Tempeh and Vegetable Stir Fry Rice Noodle Bowl

I’ve given up meat. Completely. It was a long time coming. I first became a vegetarian at age 13. I stopped when I became pregnant with my older daughter. I’ve been mulling this over for a while now. Then, over Shabbat, I realized how put off I am by meat. I don’t have a problem cooking meat. I know how to prepare meat and make it taste good. I don’t have any PETA-like issues with other people eating meat. I just can’t bring myself to eat meat anymore. For now, I will just go back to being a lacto-ovo vegetarian (will eat dairy and eggs). I may one day go vegan, but I think this works for me. I feel better when I don’t eat meat and I am happy with my decision.

Today was one of those days that I needed to go through the fridge, use stuff up, toss stuff out. I found a package of tempeh that I had been meaning to use. Dinner on these kinds of days often ends up being one of those kinds of dishes where 75% of the ingredients could really be anything. It’s what I had on hand. What makes a difference though, is the sauce. Still, everyone was happy with dinner. My younger daughter had a huge bowl of it.

Tempeh and Veggie Stir Fry in a Hoisin Peanut Sauce

1 8 oz. package of Tempeh, cubed
1 cup of veggie broth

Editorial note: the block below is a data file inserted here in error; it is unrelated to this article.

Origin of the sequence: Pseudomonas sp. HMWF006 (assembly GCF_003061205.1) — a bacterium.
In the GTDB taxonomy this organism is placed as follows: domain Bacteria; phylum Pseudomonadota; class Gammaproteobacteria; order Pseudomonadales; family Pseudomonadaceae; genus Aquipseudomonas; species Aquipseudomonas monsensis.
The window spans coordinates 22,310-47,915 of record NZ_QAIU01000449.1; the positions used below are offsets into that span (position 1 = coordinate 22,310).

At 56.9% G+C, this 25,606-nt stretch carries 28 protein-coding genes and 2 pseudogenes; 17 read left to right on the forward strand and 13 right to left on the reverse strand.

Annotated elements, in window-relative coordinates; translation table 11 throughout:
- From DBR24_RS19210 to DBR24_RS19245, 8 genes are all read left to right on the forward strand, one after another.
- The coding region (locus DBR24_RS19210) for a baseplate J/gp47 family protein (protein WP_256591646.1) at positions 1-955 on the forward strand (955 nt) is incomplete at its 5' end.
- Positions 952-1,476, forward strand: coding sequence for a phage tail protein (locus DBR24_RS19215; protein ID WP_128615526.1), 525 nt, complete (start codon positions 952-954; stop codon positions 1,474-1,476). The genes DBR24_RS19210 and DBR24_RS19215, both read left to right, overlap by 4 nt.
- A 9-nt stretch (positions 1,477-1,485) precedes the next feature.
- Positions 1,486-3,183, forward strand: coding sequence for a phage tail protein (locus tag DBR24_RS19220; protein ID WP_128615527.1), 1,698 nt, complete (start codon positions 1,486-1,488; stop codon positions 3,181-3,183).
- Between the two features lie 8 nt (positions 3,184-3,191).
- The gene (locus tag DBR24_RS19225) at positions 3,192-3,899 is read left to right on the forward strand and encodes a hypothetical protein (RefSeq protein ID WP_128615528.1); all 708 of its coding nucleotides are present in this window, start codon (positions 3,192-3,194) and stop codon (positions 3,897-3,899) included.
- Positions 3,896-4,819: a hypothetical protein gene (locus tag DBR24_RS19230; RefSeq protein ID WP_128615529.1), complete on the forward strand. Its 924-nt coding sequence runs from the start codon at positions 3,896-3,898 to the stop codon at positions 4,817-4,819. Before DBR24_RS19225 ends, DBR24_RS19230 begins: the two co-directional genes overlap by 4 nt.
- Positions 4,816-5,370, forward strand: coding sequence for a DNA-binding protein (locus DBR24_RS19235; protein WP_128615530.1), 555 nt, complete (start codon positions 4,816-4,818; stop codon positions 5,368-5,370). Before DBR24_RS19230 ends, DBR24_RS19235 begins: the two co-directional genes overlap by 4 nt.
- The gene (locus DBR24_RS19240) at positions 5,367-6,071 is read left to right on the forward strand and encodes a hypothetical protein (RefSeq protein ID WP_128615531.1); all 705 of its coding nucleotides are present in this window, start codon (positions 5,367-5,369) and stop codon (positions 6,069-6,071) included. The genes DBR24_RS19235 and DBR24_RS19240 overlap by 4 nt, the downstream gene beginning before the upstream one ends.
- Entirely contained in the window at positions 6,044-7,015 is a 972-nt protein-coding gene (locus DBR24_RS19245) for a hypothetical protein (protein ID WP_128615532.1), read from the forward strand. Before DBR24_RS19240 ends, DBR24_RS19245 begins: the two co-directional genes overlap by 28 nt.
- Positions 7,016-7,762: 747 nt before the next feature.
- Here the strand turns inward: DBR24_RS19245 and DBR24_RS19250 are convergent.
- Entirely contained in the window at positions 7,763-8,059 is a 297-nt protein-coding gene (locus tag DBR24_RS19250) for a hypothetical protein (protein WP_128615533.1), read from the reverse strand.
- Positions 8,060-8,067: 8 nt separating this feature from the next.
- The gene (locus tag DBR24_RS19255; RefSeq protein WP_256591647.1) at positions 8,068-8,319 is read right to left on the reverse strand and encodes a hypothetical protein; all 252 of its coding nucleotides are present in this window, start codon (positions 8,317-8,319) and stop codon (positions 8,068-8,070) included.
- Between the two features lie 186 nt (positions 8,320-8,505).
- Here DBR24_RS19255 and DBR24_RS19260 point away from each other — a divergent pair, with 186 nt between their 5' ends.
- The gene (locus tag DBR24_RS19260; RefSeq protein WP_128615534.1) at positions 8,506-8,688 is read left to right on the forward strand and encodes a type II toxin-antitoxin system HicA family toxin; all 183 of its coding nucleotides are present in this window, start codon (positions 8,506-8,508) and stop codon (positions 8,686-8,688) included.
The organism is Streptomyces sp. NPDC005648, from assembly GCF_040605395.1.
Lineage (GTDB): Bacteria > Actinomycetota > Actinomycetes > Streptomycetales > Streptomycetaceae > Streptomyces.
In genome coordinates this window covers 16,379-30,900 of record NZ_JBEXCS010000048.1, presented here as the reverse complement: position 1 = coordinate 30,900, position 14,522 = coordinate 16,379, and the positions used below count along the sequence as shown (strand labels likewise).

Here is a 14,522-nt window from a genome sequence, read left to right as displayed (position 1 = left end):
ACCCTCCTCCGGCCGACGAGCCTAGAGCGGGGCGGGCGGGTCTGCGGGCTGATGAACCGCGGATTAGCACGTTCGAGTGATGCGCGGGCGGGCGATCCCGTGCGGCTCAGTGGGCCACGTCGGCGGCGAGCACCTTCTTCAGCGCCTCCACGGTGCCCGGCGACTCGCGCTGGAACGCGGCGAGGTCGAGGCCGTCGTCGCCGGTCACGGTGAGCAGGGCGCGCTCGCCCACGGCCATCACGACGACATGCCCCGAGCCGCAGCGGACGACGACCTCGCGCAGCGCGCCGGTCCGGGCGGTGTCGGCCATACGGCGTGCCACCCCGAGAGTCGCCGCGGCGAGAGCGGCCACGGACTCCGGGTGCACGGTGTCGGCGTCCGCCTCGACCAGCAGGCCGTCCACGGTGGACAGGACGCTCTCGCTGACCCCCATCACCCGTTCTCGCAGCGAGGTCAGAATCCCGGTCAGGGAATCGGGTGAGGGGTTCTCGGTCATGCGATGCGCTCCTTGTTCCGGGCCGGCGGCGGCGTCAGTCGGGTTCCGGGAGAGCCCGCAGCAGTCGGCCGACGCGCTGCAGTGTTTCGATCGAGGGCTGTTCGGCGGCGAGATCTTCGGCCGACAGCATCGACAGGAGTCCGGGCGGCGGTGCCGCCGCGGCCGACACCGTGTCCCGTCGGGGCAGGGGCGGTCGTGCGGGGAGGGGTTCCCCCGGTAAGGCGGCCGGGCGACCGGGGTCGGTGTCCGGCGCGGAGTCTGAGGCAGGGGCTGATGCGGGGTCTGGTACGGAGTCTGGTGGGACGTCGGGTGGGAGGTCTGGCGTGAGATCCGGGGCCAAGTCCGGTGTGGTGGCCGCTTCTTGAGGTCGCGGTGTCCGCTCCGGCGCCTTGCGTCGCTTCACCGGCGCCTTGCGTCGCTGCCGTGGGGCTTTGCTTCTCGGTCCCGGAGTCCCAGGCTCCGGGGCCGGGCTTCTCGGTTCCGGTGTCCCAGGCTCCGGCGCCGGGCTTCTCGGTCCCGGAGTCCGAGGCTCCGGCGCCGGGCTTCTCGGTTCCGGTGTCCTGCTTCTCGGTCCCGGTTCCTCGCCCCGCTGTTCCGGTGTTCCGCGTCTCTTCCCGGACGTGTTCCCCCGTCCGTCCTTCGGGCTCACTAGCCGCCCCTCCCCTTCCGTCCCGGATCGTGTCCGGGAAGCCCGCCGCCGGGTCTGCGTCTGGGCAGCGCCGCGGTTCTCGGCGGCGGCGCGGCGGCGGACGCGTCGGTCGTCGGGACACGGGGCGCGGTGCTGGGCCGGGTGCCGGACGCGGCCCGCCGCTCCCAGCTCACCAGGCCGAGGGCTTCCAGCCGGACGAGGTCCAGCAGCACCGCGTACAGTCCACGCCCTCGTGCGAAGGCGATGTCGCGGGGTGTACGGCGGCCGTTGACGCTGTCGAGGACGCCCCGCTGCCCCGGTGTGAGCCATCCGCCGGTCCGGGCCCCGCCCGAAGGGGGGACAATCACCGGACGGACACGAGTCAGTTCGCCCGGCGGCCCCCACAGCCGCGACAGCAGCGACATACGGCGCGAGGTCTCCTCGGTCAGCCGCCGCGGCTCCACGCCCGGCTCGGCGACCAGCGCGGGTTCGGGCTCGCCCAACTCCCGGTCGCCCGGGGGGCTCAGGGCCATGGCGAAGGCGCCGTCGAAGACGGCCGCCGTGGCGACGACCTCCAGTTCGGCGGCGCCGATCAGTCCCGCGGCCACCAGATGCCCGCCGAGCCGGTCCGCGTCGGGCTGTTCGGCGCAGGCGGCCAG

1 onion, diced
6 cloves, chopped
2 tbsp ginger, chopped
1 tbsp. vegetable oil
2 small zucchini, diced
1/2 package of mushrooms, sliced
1.5 cups broccoli florets
1/2 cup peas
1/2 cup baby corn, sliced

1/4 cup hoisin sauce

3 cloves garlic, mashed in to a paste
1 tbsp. ginger paste
1 tbsp. soy sauce
2 1/2

tsp. rice vinegar
1.5 tbsp. peanut butter
1.5 tsp. cornstarch
3/4 cup vegetable broth
2 tsp. sesame oil
red pepper flakes (optional)

In a wok or large saute pan, steam the tempeh in the 1 cup of vegetable broth for about 20 minutes.  Drain the tempeh and set aside.

Dry out the wok with a towel.

Saute the onions, garlic and ginger in teh vegetable oil.  Add in the tempeh. Cook for about 5 minutes.

Add in the zucchini.  Cook for about 5 minutes.

Add in the rest of the veggies. Cook for another 5 minutes or so. You don’t want to overcook the veggies.

While veggies are cooking, mix up all of the sauce ingredients in a small mixing bowl.

Pour the sauce over the veggie mixture. Stir and cook for two more minutes.

I recommend serving the stir fry over some rice vermicelli noodles or perhaps some brown rice.


Vegetarian Vietnamese Banh Mi Sandwich

Among the various food carts and trucks to ogle in my area, is the Vietnamese banh mi cart. For the uneducated, a banh mi is a delicious sandwich served on a baguette. It comes in various flavors – it’s bumped up in flavor with some traditional Vietnamese flavors like lemongrass and cilantro. The near varieties often include a pate.